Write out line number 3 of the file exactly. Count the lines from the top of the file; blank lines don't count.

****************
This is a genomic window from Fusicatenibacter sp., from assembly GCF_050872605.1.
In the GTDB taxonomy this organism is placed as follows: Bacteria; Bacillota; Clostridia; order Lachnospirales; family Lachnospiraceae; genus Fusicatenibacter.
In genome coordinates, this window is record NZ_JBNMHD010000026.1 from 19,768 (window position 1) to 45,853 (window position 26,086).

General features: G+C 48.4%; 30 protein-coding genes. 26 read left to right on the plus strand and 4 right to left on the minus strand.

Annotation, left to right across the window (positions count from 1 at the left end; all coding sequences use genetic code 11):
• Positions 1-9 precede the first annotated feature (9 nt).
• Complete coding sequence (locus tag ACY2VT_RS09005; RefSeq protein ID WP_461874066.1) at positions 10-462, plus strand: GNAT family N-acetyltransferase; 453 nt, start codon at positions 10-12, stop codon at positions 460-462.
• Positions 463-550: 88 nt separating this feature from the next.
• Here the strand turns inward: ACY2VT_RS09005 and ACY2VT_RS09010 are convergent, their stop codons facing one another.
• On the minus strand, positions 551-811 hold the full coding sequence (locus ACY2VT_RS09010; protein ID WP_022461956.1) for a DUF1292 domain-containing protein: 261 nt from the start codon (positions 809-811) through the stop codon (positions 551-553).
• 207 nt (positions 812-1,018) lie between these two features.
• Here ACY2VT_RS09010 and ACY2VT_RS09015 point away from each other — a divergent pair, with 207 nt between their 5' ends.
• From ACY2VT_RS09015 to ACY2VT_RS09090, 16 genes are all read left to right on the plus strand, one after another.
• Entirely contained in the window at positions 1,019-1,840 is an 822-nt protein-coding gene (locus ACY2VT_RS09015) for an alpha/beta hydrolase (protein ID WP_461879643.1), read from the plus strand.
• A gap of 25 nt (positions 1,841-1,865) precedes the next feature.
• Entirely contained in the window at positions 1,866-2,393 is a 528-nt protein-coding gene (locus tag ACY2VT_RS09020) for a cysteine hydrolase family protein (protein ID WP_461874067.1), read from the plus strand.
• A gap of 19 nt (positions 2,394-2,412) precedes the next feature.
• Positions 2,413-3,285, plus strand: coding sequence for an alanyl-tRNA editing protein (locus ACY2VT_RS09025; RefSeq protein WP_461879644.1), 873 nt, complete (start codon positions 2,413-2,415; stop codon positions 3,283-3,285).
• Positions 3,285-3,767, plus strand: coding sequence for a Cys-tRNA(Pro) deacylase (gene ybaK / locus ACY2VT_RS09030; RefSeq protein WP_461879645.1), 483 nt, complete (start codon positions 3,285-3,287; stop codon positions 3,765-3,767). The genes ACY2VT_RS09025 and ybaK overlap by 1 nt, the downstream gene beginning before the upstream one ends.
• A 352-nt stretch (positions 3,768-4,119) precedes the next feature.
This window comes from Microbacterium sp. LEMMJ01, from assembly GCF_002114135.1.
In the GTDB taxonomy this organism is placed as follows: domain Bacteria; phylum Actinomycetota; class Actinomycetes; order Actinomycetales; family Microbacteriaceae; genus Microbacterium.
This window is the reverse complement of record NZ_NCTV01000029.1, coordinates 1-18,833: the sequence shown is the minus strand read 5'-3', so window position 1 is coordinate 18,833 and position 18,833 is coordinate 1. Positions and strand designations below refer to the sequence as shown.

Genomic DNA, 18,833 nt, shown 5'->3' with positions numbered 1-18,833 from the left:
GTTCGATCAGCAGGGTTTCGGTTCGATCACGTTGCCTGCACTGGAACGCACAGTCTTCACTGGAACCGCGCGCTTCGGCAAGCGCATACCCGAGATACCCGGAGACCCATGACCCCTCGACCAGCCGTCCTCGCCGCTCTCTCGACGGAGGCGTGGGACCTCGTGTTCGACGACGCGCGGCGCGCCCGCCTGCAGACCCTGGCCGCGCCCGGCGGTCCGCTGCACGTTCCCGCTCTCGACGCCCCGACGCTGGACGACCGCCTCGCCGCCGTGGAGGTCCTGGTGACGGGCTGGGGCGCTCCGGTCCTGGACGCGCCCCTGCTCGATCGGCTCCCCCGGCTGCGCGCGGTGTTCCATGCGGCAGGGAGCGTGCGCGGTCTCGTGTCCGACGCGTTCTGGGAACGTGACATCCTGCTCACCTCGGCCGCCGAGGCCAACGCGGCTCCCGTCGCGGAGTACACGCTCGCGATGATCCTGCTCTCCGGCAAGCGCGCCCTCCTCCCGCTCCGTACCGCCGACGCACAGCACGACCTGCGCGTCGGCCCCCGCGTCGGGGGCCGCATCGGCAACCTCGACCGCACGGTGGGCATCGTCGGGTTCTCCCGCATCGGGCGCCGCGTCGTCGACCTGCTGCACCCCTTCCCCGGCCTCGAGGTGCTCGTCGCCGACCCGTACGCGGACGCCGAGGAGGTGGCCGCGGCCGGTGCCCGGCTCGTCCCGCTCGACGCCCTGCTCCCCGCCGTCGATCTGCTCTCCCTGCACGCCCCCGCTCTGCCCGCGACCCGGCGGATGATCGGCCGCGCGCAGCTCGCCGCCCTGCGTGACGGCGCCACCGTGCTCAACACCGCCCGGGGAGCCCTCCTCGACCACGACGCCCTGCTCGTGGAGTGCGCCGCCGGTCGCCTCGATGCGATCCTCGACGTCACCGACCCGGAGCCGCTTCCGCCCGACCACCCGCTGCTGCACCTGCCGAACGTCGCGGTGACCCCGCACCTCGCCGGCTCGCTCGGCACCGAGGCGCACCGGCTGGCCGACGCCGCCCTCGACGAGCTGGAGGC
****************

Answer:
In genome coordinates, this window is record NZ_JBNMHD010000026.1 from 19,768 (window position 1) to 45,853 (window position 26,086).